Visit the property regularly – or arrange for someone to do so on your behalf

Make sure that you visit your property regularly – this will typically be a condition o your empty property insurance. Look around for obvious signs of deterioration or problems and fix them before they become serious.

Odours can become a serious issue in unoccupied property and might make it more difficult for you to let it again in due course.

It might be sensible therefore to invest in some deodorizers and possibly also dehumidifiers.

Finally, pests can quickly move into any unoccupied property, so you may wish to consider taking whatever steps you think to be necessary to minimize such risks. Remember that once established, it can be exceedingly difficult to remove pest infestations.


Burglars, vandals, and squatters love unoccupied property. They usually prefer properties that offer a reduced chance of being disturbed – which is why they typically find unoccupied properties so attractive. They may look for signs of occupation before deciding whether or not to try and enter and anything that indicates change might discourage them.

Appearances are all-important as far as your empty property goes. Take all reasonable precautions to ensure you are not obviously advertising the place as unoccupied. You can help to achieve this through some fairly common-sense measures:

  • don’t let your builders hang advertising boards or notices outside your property if the reason for your property being unoccupied is because they’re working inside it;
  • don’t let accumulating post build up to become visible from outside;
  • avoid the accumulation of rubbish outside;
  • pay attention to gardens that move from being well-kept to looking untidy and unloved;
  • open curtains and no lights on at night is something that might be an invitation to burglars – so avoid it through the use of timer switches;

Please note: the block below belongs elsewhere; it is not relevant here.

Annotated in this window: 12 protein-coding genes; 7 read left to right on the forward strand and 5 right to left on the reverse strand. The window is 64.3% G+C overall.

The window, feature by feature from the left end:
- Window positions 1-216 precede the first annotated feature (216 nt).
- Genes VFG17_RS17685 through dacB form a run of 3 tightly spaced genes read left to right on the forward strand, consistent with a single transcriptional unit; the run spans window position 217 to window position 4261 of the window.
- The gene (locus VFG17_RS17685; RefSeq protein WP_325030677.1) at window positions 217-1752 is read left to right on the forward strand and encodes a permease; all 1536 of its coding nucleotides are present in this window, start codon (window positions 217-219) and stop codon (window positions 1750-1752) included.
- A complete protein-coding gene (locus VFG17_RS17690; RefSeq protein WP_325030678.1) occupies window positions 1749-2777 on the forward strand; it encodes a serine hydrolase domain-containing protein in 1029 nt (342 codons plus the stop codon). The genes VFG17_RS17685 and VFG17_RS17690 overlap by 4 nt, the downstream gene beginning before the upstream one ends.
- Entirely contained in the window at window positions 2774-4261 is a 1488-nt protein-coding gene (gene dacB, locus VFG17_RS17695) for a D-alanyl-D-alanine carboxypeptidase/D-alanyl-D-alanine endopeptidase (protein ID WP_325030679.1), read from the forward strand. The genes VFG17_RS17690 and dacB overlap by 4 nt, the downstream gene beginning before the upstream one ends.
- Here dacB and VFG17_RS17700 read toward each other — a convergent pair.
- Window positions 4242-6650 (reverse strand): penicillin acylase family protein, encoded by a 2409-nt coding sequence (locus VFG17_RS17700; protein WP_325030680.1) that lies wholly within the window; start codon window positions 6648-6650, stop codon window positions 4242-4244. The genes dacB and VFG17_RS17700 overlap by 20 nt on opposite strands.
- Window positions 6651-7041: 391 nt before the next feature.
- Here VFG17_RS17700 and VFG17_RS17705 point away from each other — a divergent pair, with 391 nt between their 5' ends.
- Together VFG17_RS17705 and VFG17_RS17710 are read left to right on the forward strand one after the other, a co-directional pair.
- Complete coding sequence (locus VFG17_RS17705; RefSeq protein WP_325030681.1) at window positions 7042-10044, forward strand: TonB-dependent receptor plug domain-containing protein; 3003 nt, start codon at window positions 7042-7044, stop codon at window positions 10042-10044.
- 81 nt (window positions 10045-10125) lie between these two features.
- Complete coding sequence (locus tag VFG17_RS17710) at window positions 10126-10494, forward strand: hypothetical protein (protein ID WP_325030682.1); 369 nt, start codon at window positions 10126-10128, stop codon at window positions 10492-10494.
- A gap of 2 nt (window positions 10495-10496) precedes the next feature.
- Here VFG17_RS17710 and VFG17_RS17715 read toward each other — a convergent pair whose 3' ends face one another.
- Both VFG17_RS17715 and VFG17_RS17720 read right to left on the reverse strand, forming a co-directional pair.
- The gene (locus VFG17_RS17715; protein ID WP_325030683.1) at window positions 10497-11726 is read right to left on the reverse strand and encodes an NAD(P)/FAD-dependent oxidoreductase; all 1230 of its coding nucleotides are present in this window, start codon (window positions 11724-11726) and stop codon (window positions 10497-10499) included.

• periodically change the appearance of your property from the outside (e.g. opening or closing the curtains);
  • try to avoid talking widely about the fact that your property is sitting unoccupied – and don’t advertise the fact on social media; and
  • if possible, arrange with a neighbour to keep an eye on your property.

5 ways to improve the appearance of your empty property

We have mentioned the importance of appearances as far as security goes, but what if your property remains unlet because its appearance is putting off tenants? Here are five tips and suggestions:

  1. Initial external appearance
  • a significant number of tenants might do a drive-by inspection of your property from the outside before they even decide to ask for a viewing;
  • if the outside looks tatty, ill-kept and run-down, then there is a fair chance that tenants will keep on driving and never bother to come back;
  • so, invest some time and a little money in tidying up the garden, using a little paint to brighten up woodwork and perhaps investing in some modern-looking and clean curtains;
  1. Entrance halls
  • once you persuade a tenant to actually visit your property, this is typically the first internal area they will see;